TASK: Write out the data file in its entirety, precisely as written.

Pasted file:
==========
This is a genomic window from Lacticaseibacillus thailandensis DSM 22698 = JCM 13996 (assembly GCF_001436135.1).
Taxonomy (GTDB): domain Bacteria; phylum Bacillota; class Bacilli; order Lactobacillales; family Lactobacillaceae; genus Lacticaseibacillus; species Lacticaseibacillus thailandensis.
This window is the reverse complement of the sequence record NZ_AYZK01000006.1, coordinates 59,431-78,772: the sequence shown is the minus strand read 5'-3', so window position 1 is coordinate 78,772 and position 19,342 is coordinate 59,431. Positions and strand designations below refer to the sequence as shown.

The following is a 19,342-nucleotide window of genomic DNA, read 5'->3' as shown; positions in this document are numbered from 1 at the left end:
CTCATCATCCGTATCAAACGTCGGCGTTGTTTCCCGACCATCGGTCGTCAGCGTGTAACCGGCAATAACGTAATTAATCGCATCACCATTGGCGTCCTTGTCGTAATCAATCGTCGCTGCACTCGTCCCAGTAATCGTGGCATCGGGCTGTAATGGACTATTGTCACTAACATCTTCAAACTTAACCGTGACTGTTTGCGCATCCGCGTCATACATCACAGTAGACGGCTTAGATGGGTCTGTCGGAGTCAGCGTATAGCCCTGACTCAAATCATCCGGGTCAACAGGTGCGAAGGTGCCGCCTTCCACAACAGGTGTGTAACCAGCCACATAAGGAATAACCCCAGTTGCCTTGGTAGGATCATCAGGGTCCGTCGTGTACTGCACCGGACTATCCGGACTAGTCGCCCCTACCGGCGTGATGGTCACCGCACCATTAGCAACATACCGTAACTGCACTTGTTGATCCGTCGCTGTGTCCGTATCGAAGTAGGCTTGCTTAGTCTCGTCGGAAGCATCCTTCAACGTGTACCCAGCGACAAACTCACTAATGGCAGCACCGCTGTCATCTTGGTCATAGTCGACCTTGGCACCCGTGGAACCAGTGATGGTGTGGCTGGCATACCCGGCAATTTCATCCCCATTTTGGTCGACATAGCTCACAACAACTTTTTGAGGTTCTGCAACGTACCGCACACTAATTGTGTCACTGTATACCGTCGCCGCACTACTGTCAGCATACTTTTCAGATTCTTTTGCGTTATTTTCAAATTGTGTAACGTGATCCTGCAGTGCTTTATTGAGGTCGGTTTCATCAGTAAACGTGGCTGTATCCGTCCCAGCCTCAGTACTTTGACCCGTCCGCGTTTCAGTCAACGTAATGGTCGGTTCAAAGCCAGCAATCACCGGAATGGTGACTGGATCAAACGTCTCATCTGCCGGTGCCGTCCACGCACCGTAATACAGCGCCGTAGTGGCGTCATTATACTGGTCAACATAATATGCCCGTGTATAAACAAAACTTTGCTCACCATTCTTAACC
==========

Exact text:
This is a genomic window from Lacticaseibacillus thailandensis DSM 22698 = JCM 13996 (assembly GCF_001436135.1).
Taxonomy (GTDB): domain Bacteria; phylum Bacillota; class Bacilli; order Lactobacillales; family Lactobacillaceae; genus Lacticaseibacillus; species Lacticaseibacillus thailandensis.
This window is the reverse complement of the sequence record NZ_AYZK01000006.1, coordinates 59,431-78,772: the sequence shown is the minus strand read 5'-3', so window position 1 is coordinate 78,772 and position 19,342 is coordinate 59,431. Positions and strand designations below refer to the sequence as shown.

The following is a 19,342-nucleotide window of genomic DNA, read 5'->3' as shown; positions in this document are numbered from 1 at the left end:
CTCATCATCCGTATCAAACGTCGGCGTTGTTTCCCGACCATCGGTCGTCAGCGTGTAACCGGCAATAACGTAATTAATCGCATCACCATTGGCGTCCTTGTCGTAATCAATCGTCGCTGCACTCGTCCCAGTAATCGTGGCATCGGGCTGTAATGGACTATTGTCACTAACATCTTCAAACTTAACCGTGACTGTTTGCGCATCCGCGTCATACATCACAGTAGACGGCTTAGATGGGTCTGTCGGAGTCAGCGTATAGCCCTGACTCAAATCATCCGGGTCAACAGGTGCGAAGGTGCCGCCTTCCACAACAGGTGTGTAACCAGCCACATAAGGAATAACCCCAGTTGCCTTGGTAGGATCATCAGGGTCCGTCGTGTACTGCACCGGACTATCCGGACTAGTCGCCCCTACCGGCGTGATGGTCACCGCACCATTAGCAACATACCGTAACTGCACTTGTTGATCCGTCGCTGTGTCCGTATCGAAGTAGGCTTGCTTAGTCTCGTCGGAAGCATCCTTCAACGTGTACCCAGCGACAAACTCACTAATGGCAGCACCGCTGTCATCTTGGTCATAGTCGACCTTGGCACCCGTGGAACCAGTGATGGTGTGGCTGGCATACCCGGCAATTTCATCCCCATTTTGGTCGACATAGCTCACAACAACTTTTTGAGGTTCTGCAACGTACCGCACACTAATTGTGTCACTGTATACCGTCGCCGCACTACTGTCAGCATACTTTTCAGATTCTTTTGCGTTATTTTCAAATTGTGTAACGTGATCCTGCAGTGCTTTATTGAGGTCGGTTTCATCAGTAAACGTGGCTGTATCCGTCCCAGCCTCAGTACTTTGACCCGTCCGCGTTTCAGTCAACGTAATGGTCGGTTCAAAGCCAGCAATCACCGGAATGGTGACTGGATCAAACGTCTCATCTGCCGGTGCCGTCCACGCACCGTAATACAGCGCCGTAGTGGCGTCATTATACTGGTCAACATAATATGCCCGTGTATAAACAAAACTTTGCTCACCATTCTTAACC